Hello Lovelies,

I have been a teacher for over 30 years and in that time I have come across a number of reading schemes and books in the schools I have taught.

One of thereading books first schemes I used was One Two Three And Away, with the imaginatively named characters Roger Red- hat, Billy Blue-hat, Jennifer and Johnny Yellow-hat and Percy Green. Most of the characters had alliterative names apart form Percy who was the troublesome one!  In the early reader books each page had simple repetitive sentences like ‘a red ball’ ‘a red bus’ and finishing with the matching colour character. They were easy for young children to read but also to memorise. Many of my generation would remember these popular books ,but they became dated both in text and illustration. My school added some different schemes. The first was called Gayway which quickly changed it’s name to New Way. This scheme was considered modern with it’s bright illustrations and phonic approach. They had character names that could be easily decoded like Jip the cat, Deb the Rat, Sam the Fox , Meg the Hen and Fat Pig. They were also not politically correct, so whilst ‘Gay’ disappeared from the scheme name, ‘Fat Pig’ changed his name to Pat Pig. His size and character surprisingly didn’t change, because you don’t find a size 8 pig. The words were simple, but sometime poor in choice and the story content limited.

I am currently back in Reception and the main reading scheme is the popular Oxford Reading Tree with Biff, Chip, Kipper and Floppy which children seem to love. We also have other schemes as they work up the different levels. When I first started teaching, books had to be careful with the choice of language in order to not offend, but I have noticed increasingly with our modern world that ‘words’ can be a problem. Particularly, with early reading books.

I am not sure if the naughty minded staff I work with have infiltrated my once innocent thoughts or if my ageing brain has become sadly more aware of smutty and improper innuendos, as I am not naturally a rude person. Some of the basic words in books might be ‘clean’ to children, but can be interpreted so differently by adults. We have even pondered if the writers of such books have a giggle to themselves as they decide on the text and do it deliberately to see if wicked teachers and school workers among us notice! There have been several smirks, sniggers and a few raised eyebrows by both staff and even parents, as they read book titles and simple phrases with children in class. Thankfully, five year olds are oblivious and are totally taken in by the accompanying child friendly illustrations and not the words in isolation. We meanwhile find it increasingly difficult to read certain books and their titles without a series of silent suggestive smiles.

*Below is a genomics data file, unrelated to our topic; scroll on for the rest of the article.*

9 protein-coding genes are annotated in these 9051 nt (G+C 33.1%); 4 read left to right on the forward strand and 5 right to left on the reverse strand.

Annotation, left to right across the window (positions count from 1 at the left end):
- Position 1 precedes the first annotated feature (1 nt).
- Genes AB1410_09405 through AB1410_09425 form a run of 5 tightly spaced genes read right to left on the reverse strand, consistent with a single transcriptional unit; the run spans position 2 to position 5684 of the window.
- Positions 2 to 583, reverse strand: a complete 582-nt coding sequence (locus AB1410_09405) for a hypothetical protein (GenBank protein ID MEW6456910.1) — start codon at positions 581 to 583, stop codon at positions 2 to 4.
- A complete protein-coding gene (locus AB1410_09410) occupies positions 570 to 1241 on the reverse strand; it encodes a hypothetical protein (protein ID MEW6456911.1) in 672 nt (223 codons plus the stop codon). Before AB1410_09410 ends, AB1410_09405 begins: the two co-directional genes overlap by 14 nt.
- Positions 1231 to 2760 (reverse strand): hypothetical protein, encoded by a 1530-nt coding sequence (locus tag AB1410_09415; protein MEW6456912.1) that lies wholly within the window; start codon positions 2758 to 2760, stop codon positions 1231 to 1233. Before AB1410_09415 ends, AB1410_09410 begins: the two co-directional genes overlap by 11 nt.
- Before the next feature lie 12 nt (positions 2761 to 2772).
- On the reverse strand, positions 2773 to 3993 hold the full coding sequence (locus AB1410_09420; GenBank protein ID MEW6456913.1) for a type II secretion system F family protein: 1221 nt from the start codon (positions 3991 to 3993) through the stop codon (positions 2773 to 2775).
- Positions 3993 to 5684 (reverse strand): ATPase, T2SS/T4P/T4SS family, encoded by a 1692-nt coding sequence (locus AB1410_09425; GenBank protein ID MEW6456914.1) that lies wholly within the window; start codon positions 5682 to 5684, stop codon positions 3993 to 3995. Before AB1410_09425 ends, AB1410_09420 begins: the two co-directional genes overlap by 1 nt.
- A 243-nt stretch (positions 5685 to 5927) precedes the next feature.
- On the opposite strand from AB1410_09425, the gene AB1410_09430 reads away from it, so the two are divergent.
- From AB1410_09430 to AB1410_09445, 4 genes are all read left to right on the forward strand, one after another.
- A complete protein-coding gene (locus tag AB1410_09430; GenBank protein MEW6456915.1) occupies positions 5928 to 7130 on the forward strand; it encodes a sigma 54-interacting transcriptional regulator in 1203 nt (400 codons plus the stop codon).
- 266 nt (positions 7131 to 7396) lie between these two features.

Here are five reading scheme books which could have different connotations if your mind was thinking in an improper way, but rest assured I am always the professional, it just keeps us at work quietly amused!

Book One-Up and Down- Oxford Reading Tree

Up and Down Oxford Reading TreeThe sixteen pages of text revolves mostly around the words ‘up’ and ‘down’. These are perfectly good words, easy to decode for children. On there own they are safe to use. However, try reading aloud with staff listening the phrases ”Mum went up. Dad went down’ followed by ‘mum went down. Dad went up.’ The book finishes with ‘Mum came down. “Stop” she said. ‘ Up and down!’ said dad. Suddenly, in the world of innuendos, these words conjure up a picture of a completely different kind . The minds of staff looking for double meanings raise their eyebrows and the silent suggestive smiles and sniggers begin!  Pages of Up and Down Oxford Reading Tree

The illustrations of course show the children an unoffending and amusing picture of mum and dad shopping and going up and down a shop escalator missing each other. So very innocent and normal. But by adding a couple more words to the text the innuendo would suddenly disappear. ‘Mum went up the escalator’ might be tricky for children to read, but ‘mum went up the stairs or steps’ would solve the problem!

Book Two- Help! I !m Wet!- Bug Club from Pearson

Help! I Am WetThe eight pages of text revolve around the words ‘I am wet’.  It has the occasional ‘I am not wet’ and a few ‘Helps!’ to presumably add drama. This was not a book I had ever viewed for double meaning , as I, like the children had been taken in by the rainy illustration on the cover. It wasn’t until a dad came into school to read, that the phrase took on a different connotation. He was reading the titles of several stories to a child who was choosing a book and as he read this particular one out loud without the illustrations to aid the vision, he stopped, raised an eyebrow and smiled causing the student teacher standing next to him to blush! I am not wet pages